Once we were all in position, the girl with the gun half walked, half skipped over to the van, stopping next to the driver’s-side door. She beamed through the glass, blue eyes wide and bright as a kid’s on Christmas morning. Her hair destroyed any illusion of childishness, despite her size. Most kids have bleach-blond hair these days, a sign that their parents are properly respecting security protocols. Her hair was so red it was almost orange, and only the last six inches had been bleached, ending in about an inch of inky black, like the tipping on a fox’s tail.
She tapped the barrel of her gun against the window, gesturing for me to open the door. I did so, moving slowly in case she decided to take offense at the fact that I was moving at all.
“Hi!” she said, once the door was open. She removed her right hand from the gun stock long enough to reach over and tap the skin behind her ear, presumably turning off the transmitter she’d been using to speak through Mahir’s tablet. “I’m the Fox. Welcome to the Brainpan.”
“Uh,” I said slowly. “Nice to meet you?”
“Oh, that’s probably not true,” she said, still with the same manic good cheer. “Why don’t you come inside? The Cat baked bread this morning, and I don’t think it’s poisoned or anything! Also, leave your guns in the car, or I’ll not only kill you, I’ll f**k up your corpses so bad that even DNA testing won’t be able to figure out who you were.” She flashed us one last, bright-toothed smile and started walking backward down the path to the porch. She kept her gun leveled on us all the way. Only when she reached the porch did she turn, bounding up the stairs and vanishing through the open door.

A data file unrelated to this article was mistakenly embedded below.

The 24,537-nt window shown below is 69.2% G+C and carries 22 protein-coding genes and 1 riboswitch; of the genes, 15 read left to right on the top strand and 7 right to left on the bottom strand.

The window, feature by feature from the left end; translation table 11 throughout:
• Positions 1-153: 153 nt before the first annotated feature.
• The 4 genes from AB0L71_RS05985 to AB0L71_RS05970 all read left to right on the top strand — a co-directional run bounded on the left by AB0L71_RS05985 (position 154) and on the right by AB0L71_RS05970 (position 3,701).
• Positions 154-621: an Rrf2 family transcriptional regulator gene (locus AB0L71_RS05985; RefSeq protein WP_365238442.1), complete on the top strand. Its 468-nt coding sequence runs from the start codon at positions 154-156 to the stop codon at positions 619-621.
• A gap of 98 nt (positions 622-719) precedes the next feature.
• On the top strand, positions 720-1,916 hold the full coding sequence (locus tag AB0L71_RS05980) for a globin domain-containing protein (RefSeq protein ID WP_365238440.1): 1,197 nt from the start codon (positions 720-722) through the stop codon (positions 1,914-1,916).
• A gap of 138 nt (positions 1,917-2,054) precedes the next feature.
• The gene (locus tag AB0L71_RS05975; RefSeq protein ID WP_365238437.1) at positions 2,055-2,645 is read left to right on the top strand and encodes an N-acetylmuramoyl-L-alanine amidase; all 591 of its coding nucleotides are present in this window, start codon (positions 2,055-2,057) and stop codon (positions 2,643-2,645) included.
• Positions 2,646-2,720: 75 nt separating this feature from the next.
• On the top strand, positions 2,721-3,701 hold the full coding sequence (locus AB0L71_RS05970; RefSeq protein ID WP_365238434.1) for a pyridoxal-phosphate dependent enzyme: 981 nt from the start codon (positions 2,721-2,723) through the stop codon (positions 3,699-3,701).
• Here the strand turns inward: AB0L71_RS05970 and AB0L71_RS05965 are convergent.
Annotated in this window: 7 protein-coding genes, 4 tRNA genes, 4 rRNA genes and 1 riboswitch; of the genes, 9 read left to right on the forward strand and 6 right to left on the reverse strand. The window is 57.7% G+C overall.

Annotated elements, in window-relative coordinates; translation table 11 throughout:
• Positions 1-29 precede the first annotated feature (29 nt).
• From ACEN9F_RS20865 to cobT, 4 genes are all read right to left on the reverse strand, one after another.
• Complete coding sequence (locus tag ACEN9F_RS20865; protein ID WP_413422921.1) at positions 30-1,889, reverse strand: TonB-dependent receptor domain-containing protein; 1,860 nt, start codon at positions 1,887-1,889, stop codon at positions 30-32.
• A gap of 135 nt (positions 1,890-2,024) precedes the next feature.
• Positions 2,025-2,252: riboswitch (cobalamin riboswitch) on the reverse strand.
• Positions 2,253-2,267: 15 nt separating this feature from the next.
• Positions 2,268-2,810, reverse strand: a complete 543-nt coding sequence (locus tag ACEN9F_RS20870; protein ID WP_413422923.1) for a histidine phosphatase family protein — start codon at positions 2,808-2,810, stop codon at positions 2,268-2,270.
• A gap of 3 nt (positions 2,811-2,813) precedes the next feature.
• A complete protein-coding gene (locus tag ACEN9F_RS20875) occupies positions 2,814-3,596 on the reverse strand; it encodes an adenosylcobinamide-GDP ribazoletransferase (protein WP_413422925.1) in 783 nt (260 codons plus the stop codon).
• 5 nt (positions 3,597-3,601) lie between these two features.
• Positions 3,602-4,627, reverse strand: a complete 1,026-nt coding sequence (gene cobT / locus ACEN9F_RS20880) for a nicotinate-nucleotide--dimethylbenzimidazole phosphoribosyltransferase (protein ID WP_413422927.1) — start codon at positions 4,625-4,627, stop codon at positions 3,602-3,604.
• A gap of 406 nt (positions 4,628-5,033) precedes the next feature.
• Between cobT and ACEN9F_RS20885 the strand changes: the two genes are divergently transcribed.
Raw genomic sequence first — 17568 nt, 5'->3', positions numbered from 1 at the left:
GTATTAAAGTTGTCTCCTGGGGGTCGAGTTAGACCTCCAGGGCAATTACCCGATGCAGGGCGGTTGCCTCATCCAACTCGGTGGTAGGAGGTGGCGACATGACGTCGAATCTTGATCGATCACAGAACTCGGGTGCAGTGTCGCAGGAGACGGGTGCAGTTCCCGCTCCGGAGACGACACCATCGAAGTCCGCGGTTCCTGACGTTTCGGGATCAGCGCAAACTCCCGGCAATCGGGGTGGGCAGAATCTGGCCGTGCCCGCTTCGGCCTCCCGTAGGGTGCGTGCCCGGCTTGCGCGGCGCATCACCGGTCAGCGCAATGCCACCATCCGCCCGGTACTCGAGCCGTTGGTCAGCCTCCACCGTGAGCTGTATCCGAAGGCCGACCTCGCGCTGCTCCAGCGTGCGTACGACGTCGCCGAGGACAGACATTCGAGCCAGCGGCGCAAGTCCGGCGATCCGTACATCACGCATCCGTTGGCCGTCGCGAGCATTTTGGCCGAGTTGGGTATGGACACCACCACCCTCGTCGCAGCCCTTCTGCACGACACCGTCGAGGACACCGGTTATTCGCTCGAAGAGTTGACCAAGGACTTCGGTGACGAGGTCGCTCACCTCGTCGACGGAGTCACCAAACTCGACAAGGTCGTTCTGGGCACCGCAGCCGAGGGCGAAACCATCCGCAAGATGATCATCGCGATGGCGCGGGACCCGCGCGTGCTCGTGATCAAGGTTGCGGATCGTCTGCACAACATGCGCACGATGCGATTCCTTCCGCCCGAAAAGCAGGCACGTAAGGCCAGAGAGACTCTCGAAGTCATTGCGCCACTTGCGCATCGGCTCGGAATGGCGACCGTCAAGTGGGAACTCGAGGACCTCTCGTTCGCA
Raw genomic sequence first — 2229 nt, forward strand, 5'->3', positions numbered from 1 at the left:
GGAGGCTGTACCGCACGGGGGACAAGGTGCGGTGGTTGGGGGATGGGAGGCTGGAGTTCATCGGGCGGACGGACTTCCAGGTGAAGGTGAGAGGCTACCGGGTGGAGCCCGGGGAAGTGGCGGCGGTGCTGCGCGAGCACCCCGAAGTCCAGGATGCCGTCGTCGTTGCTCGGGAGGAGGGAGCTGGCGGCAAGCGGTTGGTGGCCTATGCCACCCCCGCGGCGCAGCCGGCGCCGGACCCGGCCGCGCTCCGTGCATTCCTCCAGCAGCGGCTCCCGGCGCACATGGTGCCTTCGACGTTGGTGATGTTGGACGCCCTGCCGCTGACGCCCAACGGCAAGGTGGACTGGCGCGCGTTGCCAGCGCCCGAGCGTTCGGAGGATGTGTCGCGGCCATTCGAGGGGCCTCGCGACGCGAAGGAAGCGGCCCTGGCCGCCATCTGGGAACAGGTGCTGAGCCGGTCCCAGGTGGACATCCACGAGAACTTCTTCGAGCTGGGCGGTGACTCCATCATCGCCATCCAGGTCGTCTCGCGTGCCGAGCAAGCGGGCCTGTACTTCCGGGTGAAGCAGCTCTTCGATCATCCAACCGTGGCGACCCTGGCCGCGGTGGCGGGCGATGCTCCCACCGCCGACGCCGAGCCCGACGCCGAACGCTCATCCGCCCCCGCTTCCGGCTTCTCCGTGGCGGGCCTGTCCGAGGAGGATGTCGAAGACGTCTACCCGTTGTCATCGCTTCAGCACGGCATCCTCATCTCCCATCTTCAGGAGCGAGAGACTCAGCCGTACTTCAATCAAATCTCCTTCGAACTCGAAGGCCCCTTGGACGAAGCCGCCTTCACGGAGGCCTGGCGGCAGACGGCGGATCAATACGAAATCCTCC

“Oh, great,” said Becks, in a faint voice. “I was wondering how we were going to fill our daily quota of bat-shit crazy.”
“Maybe we can make quota for the rest of the month.” I unbuckled my belt and slid out of the van. Once I was clear, I removed the guns from my waistband, setting them on the seat. “Everybody drop your weapons and come on. We came to them. We may as well play by their rules.”
“Yes, because allowing the crazy people to set the rules is absolutely always the way to ensure one’s survival in a hostile situation.” Mahir managed to sound almost amused, even though he scowled as he removed his own pistol from the holster beneath his arm.
“Thanks for the vote of confidence,” I said amiably. He had the good grace to look abashed. I leaned back in through my open door and punched him in the arm. “Don’t worry. The lunatics have been running the asylum around here for a long time. We’ll fit right in.”
Becks had to shed six guns before she got out of the van, and even then, I was reasonably sure she was holding back at least a couple of knives. Maggie didn’t need to remove anything. That made me grimace a little.
She really isn’t field ready at all, is she?
“No, she’s really not,” I murmured, and slammed the van door.